So it was such a sweet moment, Tupponce said, when the bill passed that May day. After eight years of lobbying, it was the farthest they had gotten. Three days later, the Queen of England, the president and television crews from around the world would arrive in Jamestown for the vaunted Anniversary Weekend.
"We had so much momentum in the House leading up to the Anniversary Weekend. The coalescence of those two events seems more than coincidental," said Karenne Wood, a member of the Monacan Nation. "Some people are suggesting that they were just making sure that there wouldn't be public protests. And I wouldn't disagree."
After the high of the weekend, everything stopped. Sen. John W. Warner (R-Va.), who had in previous years given his support to the recognition bill, was silent. And newly elected Sen. James Webb (D-Va.) said he needed time to study their history and claims. After months, sending staffers to dig in historical records and scrutinize genealogies, Webb was satisfied. On Nov. 8, flanked by tribal leaders, he held a news conference announcing his support.
He knows he moved too late in the political game for the tribes to get their recognition this year, as they had so wanted.
"I don't work like that," Webb said. "The key for me was to establish their continuous presence. Without that, we would be responding to the political emotions of the time."
What finally convinced him, he said, was finding that Virginia Indians were excluded from President Andrew Jackson's 1830 Indian Removal Order that sent eastern Indians to western territories to make room for more white settlers. Virginia Indians by that time had lost almost all of their land. They were no longer in the way.
Many Virginia Indians now say that what they feel most strongly is conflicted. They are still without federal recognition. But people as far away as Russia and India now know the story of Jamestown from the Indians' point of view and of their survival all these centuries later, finally dispelling the notion that they'd all been "routed and dispersed" by 1700.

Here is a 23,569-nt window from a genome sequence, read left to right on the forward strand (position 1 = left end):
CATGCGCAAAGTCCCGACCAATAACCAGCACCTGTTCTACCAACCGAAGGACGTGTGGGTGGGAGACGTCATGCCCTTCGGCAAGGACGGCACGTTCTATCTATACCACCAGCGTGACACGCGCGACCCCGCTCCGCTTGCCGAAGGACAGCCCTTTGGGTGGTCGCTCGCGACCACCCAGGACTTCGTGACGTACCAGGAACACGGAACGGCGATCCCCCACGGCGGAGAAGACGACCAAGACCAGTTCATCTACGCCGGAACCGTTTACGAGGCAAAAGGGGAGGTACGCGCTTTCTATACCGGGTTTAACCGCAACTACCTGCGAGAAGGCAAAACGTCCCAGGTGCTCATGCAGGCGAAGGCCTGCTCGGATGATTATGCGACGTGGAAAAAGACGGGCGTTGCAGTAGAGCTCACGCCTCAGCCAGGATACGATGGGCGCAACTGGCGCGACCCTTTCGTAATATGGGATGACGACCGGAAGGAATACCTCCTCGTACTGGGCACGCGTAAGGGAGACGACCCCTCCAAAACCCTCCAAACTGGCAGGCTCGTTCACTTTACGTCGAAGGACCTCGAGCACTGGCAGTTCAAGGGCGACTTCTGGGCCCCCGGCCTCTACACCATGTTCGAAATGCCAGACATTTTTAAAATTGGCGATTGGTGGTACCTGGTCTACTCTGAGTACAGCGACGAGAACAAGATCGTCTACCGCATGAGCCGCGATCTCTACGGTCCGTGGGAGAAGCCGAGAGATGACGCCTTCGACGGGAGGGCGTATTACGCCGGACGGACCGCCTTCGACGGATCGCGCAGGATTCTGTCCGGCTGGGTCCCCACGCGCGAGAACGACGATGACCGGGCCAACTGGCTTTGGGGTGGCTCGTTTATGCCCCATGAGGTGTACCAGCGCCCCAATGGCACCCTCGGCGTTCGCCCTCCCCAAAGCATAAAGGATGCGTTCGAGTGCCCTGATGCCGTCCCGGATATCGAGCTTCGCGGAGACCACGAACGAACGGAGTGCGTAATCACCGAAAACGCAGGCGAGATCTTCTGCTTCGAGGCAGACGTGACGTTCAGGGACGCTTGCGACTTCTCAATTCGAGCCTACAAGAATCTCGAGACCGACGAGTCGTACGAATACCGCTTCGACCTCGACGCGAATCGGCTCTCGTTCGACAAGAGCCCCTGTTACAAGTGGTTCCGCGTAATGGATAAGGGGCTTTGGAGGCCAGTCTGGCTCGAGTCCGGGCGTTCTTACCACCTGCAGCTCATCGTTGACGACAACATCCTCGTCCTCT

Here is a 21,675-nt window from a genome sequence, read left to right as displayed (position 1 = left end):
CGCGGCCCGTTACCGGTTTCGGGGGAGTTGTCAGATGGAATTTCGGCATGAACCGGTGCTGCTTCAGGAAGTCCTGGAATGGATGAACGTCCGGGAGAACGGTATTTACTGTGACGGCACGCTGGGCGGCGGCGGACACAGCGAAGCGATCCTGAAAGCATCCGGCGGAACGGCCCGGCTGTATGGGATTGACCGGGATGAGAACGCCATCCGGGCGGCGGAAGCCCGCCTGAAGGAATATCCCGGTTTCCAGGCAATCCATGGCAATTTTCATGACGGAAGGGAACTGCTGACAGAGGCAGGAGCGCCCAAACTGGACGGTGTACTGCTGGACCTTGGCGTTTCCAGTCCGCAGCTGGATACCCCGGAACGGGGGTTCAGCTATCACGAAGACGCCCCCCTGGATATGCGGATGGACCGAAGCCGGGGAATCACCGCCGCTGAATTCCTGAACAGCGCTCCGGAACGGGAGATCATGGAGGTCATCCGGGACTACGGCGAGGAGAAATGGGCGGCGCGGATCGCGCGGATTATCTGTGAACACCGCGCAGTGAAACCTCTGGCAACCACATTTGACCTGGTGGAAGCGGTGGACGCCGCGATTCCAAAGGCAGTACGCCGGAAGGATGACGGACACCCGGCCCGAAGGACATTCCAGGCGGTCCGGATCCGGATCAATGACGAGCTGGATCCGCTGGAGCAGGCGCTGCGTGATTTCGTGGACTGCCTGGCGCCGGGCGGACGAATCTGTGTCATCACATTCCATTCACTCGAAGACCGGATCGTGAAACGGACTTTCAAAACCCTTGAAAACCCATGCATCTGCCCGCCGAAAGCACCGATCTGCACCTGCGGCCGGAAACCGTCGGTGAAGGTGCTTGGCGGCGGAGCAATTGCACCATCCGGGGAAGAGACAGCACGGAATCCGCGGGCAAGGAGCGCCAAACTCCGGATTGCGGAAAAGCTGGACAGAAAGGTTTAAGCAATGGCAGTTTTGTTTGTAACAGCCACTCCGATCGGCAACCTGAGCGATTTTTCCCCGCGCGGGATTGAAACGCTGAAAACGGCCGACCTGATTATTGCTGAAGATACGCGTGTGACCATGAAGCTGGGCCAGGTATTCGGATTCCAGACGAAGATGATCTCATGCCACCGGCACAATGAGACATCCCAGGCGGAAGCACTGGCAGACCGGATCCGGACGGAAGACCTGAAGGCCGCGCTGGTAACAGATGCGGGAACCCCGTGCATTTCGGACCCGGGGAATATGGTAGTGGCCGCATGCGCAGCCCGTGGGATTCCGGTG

Steven Adkins, chief of the Chickahominy tribe, ticked off his legacies of the Jamestown 400 year. The Department of Historic Resources began putting up highway markers recognizing native history, including the settlers' massacre of an entire Paspahegh village. The state's Standards of Learning materials, which once mentioned only Pocahontas and taught erroneously that the Virginia Indians were nomadic, have been corrected. Indians organized teacher training seminars and Web sites.
They have traveled to England, to Pocahontas's grave, and met with members of Parliament. They have been consulted as advisers on every Jamestown event and in the archaeological excavation of the recently uncovered Powhatan capital city, Werowocomoco. Chief Richardson recently gave a talk at the Holocaust Memorial Museum about Plekker's "bureaucratic genocide." They have published a full-color Virginia Indian Heritage Trail for tourists. They have worked with local museums to more accurately reflect their history. They threw pots, strung beads and shared their traditional culture -- what little they have been able to piece together of it through a process of what they call "cultural reclamation" -- at the Smithsonian Folklife Festival.
"We have to remember that the story would not have reached as many ears were it not for this signal moment" of the commemoration, Adkins said.
Just after the Webb news conference this month, Wayne Adkins, a Chickahominy assistant chief, and Keith Smith, a member of the Nansemond tribe, walked to their car in the chill morning. Adkins wore a bolo tie with painted antler horn, felt cowboy hat and a colorful felt vest with Indian geometric designs. Smith wore an eagle bone whistle draped around his neck, a sign of honor in his tribe.
The two are pragmatic. If not 2007, then 2008. "Some people are saying that in 2008, they'll push us back in the corner again, and we'll never get recognition," Adkins said. "But if that happens, then it'll be our own fault."
Smith stopped short. "Look! Look!" he said. "A hawk. A broad-shouldered hawk."
The fierce-eyed bird had flown into a bare tree just ahead.
"That's a good sign!" Smith said.
He stopped to say good morning to the hawk, as a group of congressional staffers in seemingly identical blue suits and polished shoes walked by, snickering.